Keir Starmer backs recall petition to remove rule-breaking MSPs following Michael Matheson scandal

Keir Starmer has backed the introduction of a recall mechanism at the Scottish Parliament to remove rule-breaking MSPs.

The Labour leader used a visit to Greenock today to claim the scandal surrounding former health secretary Michael Matheson showed “the parallels with the Tories and the SNP are very striking now”.

The veteran Nationalist has so far refused to resign as an MSP despite this week being suspended from Holyrood for a record 27-days.

Matheson was sanctioned after he tried to claim an £11,000 data roaming bill racked up on his official iPad on expenses.

Asked by the Record if Holyrood should now follow Westminster's lead and introduce a recall petition, Starmer accused the SNP of "picking up the Boris Johnson playbook."

"The parallels between the Tories and the SNP are very striking now," he told a packed room full of party activists and journalists.

"You've got chaos and division, you've got unelected leader after unelected leader, and now on standards in public life, you've got the SNP picking up the Boris Johnson playbook.

"That's how striking the examples are. As Anas has said, there should be a recall petition. It's worked well in our parliament, and we've had a number of by-elections - which we've very much enjoyed."

Matheson had initially tried to claim an £11,000 data roaming bill racked up on his official iPad on expenses while on a family holiday.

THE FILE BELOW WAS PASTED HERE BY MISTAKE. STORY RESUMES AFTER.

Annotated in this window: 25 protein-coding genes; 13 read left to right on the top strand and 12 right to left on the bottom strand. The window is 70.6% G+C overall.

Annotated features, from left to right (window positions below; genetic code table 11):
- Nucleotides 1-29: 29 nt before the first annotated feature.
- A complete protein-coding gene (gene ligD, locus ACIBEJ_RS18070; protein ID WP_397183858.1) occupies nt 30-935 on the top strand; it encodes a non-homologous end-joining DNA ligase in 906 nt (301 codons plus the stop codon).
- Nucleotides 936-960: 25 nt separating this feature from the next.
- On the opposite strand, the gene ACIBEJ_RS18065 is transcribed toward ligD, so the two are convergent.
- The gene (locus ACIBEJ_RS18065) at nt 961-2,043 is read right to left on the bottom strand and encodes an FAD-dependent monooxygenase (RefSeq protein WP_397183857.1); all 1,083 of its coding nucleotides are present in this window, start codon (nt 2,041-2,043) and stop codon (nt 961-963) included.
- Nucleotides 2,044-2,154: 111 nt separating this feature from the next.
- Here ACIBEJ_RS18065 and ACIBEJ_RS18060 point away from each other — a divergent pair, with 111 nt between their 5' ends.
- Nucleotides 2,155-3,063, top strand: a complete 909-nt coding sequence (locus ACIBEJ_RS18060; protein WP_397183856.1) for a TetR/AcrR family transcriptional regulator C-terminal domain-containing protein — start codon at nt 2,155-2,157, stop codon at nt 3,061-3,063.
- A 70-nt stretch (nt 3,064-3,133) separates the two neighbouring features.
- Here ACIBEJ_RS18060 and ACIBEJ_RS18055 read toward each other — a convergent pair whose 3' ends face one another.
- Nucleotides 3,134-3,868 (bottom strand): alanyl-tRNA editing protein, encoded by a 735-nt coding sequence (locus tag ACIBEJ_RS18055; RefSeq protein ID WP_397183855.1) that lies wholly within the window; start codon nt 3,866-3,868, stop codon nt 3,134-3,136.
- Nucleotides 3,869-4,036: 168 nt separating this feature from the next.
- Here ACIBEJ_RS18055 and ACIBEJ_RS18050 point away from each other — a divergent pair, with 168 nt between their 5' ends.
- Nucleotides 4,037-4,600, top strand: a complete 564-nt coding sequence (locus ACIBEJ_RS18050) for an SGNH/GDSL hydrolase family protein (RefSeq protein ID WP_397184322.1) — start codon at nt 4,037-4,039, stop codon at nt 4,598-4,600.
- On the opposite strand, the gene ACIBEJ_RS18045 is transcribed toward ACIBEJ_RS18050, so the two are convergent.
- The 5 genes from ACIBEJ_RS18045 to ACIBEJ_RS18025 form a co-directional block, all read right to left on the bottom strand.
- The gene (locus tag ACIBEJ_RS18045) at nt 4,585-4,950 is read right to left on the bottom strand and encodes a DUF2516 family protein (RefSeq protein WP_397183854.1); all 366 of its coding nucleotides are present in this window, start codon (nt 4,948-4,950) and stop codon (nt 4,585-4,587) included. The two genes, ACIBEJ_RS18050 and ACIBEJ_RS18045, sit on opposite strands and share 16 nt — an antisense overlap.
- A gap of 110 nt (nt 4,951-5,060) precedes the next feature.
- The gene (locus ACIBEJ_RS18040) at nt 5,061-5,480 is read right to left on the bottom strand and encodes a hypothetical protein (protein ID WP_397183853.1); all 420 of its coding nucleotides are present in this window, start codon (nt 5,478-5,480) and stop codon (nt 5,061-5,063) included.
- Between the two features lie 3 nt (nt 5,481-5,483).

The member for Falkirk West was eventually suspended after MSPs agreed with sanctions - which John Swinney had initially opposed.

The SNP has attempted to play down the scandal with Mairi McAllan, the Net Zero Secretary, yesterday claiming: "We need to forget about this story".

Scottish Labour leader Anas Sarwar said the SNP handling of the scandal had been “nothing short of shameful”.

He said: “Rather than coming to Parliament and apologising for that behaviour and demanding that Michael Matheson step down, or at least introduce that petition of recall, John Swinney instead chose to back one of his pals rather than do the right thing.

“It’s the perfect example of what we attack – rightly – the Tories for, for putting their party before the country, the exact same applies to John Swinney. We absolutely need a right to recall in Holyrood."

Speaking during a campaign event in Glasgow today, Swinney would not be drawn on Matheson.

He said: “Parliament has taken its decisions about Michael Matheson, I made clear at First Minister’s Questions that I accept the conclusions of Parliament and that’s where the matter should end."

Swinney previously told journalists last week he was in “support” of the idea of a recall process, stating the current system was ‘inadequate’.

But he said Matheson “made a mistake and had been given a punishment by Parliament which I accept unreservedly.”

The SNP had also claimed the disciplinary process used by MSPs on Holyrood’s Standard’s Committee - which recommended the record suspension - was “flawed".

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